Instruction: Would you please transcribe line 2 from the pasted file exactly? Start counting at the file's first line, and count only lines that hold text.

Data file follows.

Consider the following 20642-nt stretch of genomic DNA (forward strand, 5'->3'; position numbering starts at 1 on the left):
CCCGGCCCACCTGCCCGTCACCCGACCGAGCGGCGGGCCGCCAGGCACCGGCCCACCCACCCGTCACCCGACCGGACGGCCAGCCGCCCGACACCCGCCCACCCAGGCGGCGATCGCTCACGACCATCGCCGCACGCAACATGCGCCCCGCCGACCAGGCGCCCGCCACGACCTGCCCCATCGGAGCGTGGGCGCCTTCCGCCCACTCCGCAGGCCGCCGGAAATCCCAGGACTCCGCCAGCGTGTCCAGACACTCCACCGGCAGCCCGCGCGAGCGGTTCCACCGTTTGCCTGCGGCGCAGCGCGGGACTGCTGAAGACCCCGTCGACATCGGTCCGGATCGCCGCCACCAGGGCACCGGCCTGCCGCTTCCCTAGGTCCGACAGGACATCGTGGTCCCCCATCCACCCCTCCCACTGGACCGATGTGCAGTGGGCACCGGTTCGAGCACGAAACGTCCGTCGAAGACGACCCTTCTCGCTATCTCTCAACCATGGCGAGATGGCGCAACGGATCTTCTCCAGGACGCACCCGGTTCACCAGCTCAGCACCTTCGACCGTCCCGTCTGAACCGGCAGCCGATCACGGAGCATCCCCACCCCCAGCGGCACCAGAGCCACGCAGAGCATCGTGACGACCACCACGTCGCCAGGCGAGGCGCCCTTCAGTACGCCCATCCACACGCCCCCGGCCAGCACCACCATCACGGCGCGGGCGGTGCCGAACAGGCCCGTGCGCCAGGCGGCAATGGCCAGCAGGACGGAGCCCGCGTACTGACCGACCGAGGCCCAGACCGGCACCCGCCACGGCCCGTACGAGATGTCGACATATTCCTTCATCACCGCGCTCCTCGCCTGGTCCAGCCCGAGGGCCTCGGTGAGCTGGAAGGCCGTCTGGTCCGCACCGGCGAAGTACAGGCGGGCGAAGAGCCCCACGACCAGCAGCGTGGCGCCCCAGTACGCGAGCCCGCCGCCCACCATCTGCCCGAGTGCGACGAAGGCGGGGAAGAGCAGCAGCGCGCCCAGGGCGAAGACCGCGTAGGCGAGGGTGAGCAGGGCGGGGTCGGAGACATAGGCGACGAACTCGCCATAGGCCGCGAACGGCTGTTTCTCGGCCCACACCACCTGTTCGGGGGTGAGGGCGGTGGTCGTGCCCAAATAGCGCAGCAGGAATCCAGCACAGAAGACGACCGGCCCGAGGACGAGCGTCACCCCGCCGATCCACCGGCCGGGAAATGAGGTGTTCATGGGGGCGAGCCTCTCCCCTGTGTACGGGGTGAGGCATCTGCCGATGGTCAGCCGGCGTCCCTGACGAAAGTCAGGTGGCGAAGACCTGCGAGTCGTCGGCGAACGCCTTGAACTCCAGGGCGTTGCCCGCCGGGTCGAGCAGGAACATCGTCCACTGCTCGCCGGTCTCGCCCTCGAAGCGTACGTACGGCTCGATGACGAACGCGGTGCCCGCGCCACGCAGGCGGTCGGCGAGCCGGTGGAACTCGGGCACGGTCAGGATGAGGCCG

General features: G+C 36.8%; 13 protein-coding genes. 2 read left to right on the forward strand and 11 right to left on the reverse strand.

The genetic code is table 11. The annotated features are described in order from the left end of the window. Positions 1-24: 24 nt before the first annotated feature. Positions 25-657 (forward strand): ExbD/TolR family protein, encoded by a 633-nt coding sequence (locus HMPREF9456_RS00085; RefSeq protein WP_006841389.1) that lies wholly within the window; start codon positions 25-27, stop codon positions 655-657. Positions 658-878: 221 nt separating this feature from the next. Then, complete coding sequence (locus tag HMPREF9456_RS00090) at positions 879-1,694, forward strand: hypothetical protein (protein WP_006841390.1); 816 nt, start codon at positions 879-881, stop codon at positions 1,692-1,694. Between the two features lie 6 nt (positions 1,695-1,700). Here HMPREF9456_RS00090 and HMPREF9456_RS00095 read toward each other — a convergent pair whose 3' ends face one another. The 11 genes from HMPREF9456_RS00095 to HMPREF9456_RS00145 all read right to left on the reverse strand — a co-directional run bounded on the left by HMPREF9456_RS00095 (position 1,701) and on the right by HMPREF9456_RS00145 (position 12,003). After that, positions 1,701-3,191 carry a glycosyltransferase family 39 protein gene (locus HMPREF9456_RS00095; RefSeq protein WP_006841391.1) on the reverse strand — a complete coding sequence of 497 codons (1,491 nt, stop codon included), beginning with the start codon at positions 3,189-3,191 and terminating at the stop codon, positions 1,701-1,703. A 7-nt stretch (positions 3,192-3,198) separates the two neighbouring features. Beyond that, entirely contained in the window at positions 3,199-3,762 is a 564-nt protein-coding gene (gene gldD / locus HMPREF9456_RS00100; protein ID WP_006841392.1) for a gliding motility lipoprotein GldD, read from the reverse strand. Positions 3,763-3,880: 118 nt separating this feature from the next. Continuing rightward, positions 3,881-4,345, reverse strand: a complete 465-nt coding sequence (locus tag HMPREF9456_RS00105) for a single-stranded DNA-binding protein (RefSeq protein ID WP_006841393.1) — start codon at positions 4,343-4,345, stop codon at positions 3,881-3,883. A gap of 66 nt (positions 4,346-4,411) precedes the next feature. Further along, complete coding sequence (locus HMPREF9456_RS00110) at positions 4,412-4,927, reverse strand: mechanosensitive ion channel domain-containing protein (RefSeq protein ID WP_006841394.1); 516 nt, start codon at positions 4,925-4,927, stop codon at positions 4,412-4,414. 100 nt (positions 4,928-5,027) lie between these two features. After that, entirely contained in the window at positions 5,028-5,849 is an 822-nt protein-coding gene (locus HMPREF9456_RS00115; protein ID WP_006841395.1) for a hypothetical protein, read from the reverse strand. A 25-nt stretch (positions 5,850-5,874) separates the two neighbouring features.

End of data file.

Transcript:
CCCGGCCCACCTGCCCGTCACCCGACCGAGCGGCGGGCCGCCAGGCACCGGCCCACCCACCCGTCACCCGACCGGACGGCCAGCCGCCCGACACCCGCCCACCCAGGCGGCGATCGCTCACGACCATCGCCGCACGCAACATGCGCCCCGCCGACCAGGCGCCCGCCACGACCTGCCCCATCGGAGCGTGGGCGCCTTCCGCCCACTCCGCAGGCCGCCGGAAATCCCAGGACTCCGCCAGCGTGTCCAGACACTCCACCGGCAGCCCGCGCGAGCGGTTCCACCGTTTGCCTGCGGCGCAGCGCGGGACTGCTGAAGACCCCGTCGACATCGGTCCGGATCGCCGCCACCAGGGCACCGGCCTGCCGCTTCCCTAGGTCCGACAGGACATCGTGGTCCCCCATCCACCCCTCCCACTGGACCGATGTGCAGTGGGCACCGGTTCGAGCACGAAACGTCCGTCGAAGACGACCCTTCTCGCTATCTCTCAACCATGGCGAGATGGCGCAACGGATCTTCTCCAGGACGCACCCGGTTCACCAGCTCAGCACCTTCGACCGTCCCGTCTGAACCGGCAGCCGATCACGGAGCATCCCCACCCCCAGCGGCACCAGAGCCACGCAGAGCATCGTGACGACCACCACGTCGCCAGGCGAGGCGCCCTTCAGTACGCCCATCCACACGCCCCCGGCCAGCACCACCATCACGGCGCGGGCGGTGCCGAACAGGCCCGTGCGCCAGGCGGCAATGGCCAGCAGGACGGAGCCCGCGTACTGACCGACCGAGGCCCAGACCGGCACCCGCCACGGCCCGTACGAGATGTCGACATATTCCTTCATCACCGCGCTCCTCGCCTGGTCCAGCCCGAGGGCCTCGGTGAGCTGGAAGGCCGTCTGGTCCGCACCGGCGAAGTACAGGCGGGCGAAGAGCCCCACGACCAGCAGCGTGGCGCCCCAGTACGCGAGCCCGCCGCCCACCATCTGCCCGAGTGCGACGAAGGCGGGGAAGAGCAGCAGCGCGCCCAGGGCGAAGACCGCGTAGGCGAGGGTGAGCAGGGCGGGGTCGGAGACATAGGCGACGAACTCGCCATAGGCCGCGAACGGCTGTTTCTCGGCCCACACCACCTGTTCGGGGGTGAGGGCGGTGGTCGTGCCCAAATAGCGCAGCAGGAATCCAGCACAGAAGACGACCGGCCCGAGGACGAGCGTCACCCCGCCGATCCACCGGCCGGGAAATGAGGTGTTCATGGGGGCGAGCCTCTCCCCTGTGTACGGGGTGAGGCATCTGCCGATGGTCAGCCGGCGTCCCTGACGAAAGTCAGGTGGCGAAGACCTGCGAGTCGTCGGCGAACGCCTTGAACTCCAGGGCGTTGCCCGCCGGGTCGAGCAGGAACATCGTCCACTGCTCGCCGGTCTCGCCCTCGAAGCGTACGTACGGCTCGATGACGAACGCGGTGCCCGCGCCACGCAGGCGGTCGGCGAGCCGGTGGAACTCGGGCACGGTCAGGATGAGGCCG